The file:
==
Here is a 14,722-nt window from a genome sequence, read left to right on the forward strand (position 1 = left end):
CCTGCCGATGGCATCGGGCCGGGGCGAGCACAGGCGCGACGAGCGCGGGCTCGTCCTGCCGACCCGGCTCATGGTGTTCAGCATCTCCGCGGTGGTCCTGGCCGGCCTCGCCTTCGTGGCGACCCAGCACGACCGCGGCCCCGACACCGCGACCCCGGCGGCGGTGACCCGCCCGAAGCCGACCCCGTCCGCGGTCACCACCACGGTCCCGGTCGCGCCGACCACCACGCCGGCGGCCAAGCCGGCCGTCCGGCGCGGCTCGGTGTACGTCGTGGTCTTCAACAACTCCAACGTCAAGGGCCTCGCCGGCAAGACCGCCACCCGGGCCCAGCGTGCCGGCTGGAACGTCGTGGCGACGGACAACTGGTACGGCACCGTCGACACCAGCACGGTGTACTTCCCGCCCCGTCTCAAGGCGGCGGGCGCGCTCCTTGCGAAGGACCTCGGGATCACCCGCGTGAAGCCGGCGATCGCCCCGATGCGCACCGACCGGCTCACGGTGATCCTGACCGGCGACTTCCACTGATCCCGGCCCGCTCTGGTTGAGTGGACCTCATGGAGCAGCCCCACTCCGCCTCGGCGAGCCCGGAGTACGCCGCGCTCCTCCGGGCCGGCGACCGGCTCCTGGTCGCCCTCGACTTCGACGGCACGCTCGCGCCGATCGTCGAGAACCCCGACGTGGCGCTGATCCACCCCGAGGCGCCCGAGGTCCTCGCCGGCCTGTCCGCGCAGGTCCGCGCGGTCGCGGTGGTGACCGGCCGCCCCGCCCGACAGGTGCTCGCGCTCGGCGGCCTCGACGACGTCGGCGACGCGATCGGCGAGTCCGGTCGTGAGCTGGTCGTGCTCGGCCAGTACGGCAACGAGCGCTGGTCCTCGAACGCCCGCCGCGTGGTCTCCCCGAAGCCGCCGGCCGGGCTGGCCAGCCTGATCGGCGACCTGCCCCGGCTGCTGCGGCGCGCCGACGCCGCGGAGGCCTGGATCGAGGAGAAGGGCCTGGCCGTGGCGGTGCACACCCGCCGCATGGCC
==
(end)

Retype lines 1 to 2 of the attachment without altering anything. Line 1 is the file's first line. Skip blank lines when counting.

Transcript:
Here is a 14,722-nt window from a genome sequence, read left to right on the forward strand (position 1 = left end):
CCTGCCGATGGCATCGGGCCGGGGCGAGCACAGGCGCGACGAGCGCGGGCTCGTCCTGCCGACCCGGCTCATGGTGTTCAGCATCTCCGCGGTGGTCCTGGCCGGCCTCGCCTTCGTGGCGACCCAGCACGACCGCGGCCCCGACACCGCGACCCCGGCGGCGGTGACCCGCCCGAAGCCGACCCCGTCCGCGGTCACCACCACGGTCCCGGTCGCGCCGACCACCACGCCGGCGGCCAAGCCGGCCGTCCGGCGCGGCTCGGTGTACGTCGTGGTCTTCAACAACTCCAACGTCAAGGGCCTCGCCGGCAAGACCGCCACCCGGGCCCAGCGTGCCGGCTGGAACGTCGTGGCGACGGACAACTGGTACGGCACCGTCGACACCAGCACGGTGTACTTCCCGCCCCGTCTCAAGGCGGCGGGCGCGCTCCTTGCGAAGGACCTCGGGATCACCCGCGTGAAGCCGGCGATCGCCCCGATGCGCACCGACCGGCTCACGGTGATCCTGACCGGCGACTTCCACTGATCCCGGCCCGCTCTGGTTGAGTGGACCTCATGGAGCAGCCCCACTCCGCCTCGGCGAGCCCGGAGTACGCCGCGCTCCTCCGGGCCGGCGACCGGCTCCTGGTCGCCCTCGACTTCGACGGCACGCTCGCGCCGATCGTCGAGAACCCCGACGTGGCGCTGATCCACCCCGAGGCGCCCGAGGTCCTCGCCGGCCTGTCCGCGCAGGTCCGCGCGGTCGCGGTGGTGACCGGCCGCCCCGCCCGACAGGTGCTCGCGCTCGGCGGCCTCGACGACGTCGGCGACGCGATCGGCGAGTCCGGTCGTGAGCTGGTCGTGCTCGGCCAGTACGGCAACGAGCGCTGGTCCTCGAACGCCCGCCGCGTGGTCTCCCCGAAGCCGCCGGCCGGGCTGGCCAGCCTGATCGGCGACCTGCCCCGGCTGCTGCGGCGCGCCGACGCCGCGGAGGCCTGGATCGAGGAGAAGGGCCTGGCCGTGGCGGTGCACACCCGCCGCATGGCC